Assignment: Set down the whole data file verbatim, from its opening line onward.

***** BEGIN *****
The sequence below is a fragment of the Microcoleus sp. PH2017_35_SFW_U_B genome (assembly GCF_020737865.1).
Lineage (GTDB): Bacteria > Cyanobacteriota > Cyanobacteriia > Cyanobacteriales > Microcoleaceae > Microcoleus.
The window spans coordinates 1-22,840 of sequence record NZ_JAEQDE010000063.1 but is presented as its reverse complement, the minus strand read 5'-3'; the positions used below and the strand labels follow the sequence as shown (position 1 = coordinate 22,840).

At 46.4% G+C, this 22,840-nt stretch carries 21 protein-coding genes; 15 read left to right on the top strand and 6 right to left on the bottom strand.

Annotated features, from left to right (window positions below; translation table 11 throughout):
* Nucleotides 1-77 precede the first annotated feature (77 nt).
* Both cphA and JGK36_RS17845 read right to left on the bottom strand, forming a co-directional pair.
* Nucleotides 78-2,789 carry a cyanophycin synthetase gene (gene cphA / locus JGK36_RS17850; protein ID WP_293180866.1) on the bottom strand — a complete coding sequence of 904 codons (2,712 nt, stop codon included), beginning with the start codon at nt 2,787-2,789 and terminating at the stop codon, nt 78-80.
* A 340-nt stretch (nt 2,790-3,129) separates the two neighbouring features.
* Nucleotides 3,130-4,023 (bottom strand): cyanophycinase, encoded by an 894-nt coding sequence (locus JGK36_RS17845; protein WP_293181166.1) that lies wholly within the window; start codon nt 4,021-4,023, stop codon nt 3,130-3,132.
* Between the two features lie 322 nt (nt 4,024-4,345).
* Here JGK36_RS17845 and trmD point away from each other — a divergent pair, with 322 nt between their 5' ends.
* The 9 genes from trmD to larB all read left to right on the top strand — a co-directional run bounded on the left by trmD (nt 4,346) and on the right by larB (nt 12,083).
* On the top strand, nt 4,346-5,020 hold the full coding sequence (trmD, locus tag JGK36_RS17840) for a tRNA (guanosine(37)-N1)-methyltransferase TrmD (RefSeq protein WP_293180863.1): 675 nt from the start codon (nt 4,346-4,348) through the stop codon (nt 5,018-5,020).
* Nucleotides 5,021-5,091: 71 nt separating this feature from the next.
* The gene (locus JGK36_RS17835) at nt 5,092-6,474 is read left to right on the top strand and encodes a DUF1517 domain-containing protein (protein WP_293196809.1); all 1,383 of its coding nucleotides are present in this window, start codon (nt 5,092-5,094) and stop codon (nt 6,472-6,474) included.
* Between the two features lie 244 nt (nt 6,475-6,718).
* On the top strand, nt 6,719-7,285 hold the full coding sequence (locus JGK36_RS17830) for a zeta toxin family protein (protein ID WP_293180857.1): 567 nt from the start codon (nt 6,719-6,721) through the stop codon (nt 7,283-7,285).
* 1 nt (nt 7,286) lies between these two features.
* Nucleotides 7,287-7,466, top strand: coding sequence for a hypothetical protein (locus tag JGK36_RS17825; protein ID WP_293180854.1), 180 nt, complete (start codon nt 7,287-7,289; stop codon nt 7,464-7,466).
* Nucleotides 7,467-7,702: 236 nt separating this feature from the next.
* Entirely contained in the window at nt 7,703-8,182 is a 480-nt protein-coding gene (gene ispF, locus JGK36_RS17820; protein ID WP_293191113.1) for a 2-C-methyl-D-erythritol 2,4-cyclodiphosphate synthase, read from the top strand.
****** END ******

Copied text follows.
The sequence below is a fragment of the Microcoleus sp. PH2017_35_SFW_U_B genome (assembly GCF_020737865.1).
Lineage (GTDB): Bacteria > Cyanobacteriota > Cyanobacteriia > Cyanobacteriales > Microcoleaceae > Microcoleus.
The window spans coordinates 1-22,840 of sequence record NZ_JAEQDE010000063.1 but is presented as its reverse complement, the minus strand read 5'-3'; the positions used below and the strand labels follow the sequence as shown (position 1 = coordinate 22,840).

At 46.4% G+C, this 22,840-nt stretch carries 21 protein-coding genes; 15 read left to right on the top strand and 6 right to left on the bottom strand.

Annotated features, from left to right (window positions below; translation table 11 throughout):
* Nucleotides 1-77 precede the first annotated feature (77 nt).
* Both cphA and JGK36_RS17845 read right to left on the bottom strand, forming a co-directional pair.
* Nucleotides 78-2,789 carry a cyanophycin synthetase gene (gene cphA / locus JGK36_RS17850; protein ID WP_293180866.1) on the bottom strand — a complete coding sequence of 904 codons (2,712 nt, stop codon included), beginning with the start codon at nt 2,787-2,789 and terminating at the stop codon, nt 78-80.
* A 340-nt stretch (nt 2,790-3,129) separates the two neighbouring features.
* Nucleotides 3,130-4,023 (bottom strand): cyanophycinase, encoded by an 894-nt coding sequence (locus JGK36_RS17845; protein WP_293181166.1) that lies wholly within the window; start codon nt 4,021-4,023, stop codon nt 3,130-3,132.
* Between the two features lie 322 nt (nt 4,024-4,345).
* Here JGK36_RS17845 and trmD point away from each other — a divergent pair, with 322 nt between their 5' ends.
* The 9 genes from trmD to larB all read left to right on the top strand — a co-directional run bounded on the left by trmD (nt 4,346) and on the right by larB (nt 12,083).
* On the top strand, nt 4,346-5,020 hold the full coding sequence (trmD, locus tag JGK36_RS17840) for a tRNA (guanosine(37)-N1)-methyltransferase TrmD (RefSeq protein WP_293180863.1): 675 nt from the start codon (nt 4,346-4,348) through the stop codon (nt 5,018-5,020).
* Nucleotides 5,021-5,091: 71 nt separating this feature from the next.
* The gene (locus JGK36_RS17835) at nt 5,092-6,474 is read left to right on the top strand and encodes a DUF1517 domain-containing protein (protein WP_293196809.1); all 1,383 of its coding nucleotides are present in this window, start codon (nt 5,092-5,094) and stop codon (nt 6,472-6,474) included.
* Between the two features lie 244 nt (nt 6,475-6,718).
* On the top strand, nt 6,719-7,285 hold the full coding sequence (locus JGK36_RS17830) for a zeta toxin family protein (protein ID WP_293180857.1): 567 nt from the start codon (nt 6,719-6,721) through the stop codon (nt 7,283-7,285).
* 1 nt (nt 7,286) lies between these two features.
* Nucleotides 7,287-7,466, top strand: coding sequence for a hypothetical protein (locus tag JGK36_RS17825; protein ID WP_293180854.1), 180 nt, complete (start codon nt 7,287-7,289; stop codon nt 7,464-7,466).
* Nucleotides 7,467-7,702: 236 nt separating this feature from the next.
* Entirely contained in the window at nt 7,703-8,182 is a 480-nt protein-coding gene (gene ispF, locus JGK36_RS17820; protein ID WP_293191113.1) for a 2-C-methyl-D-erythritol 2,4-cyclodiphosphate synthase, read from the top strand.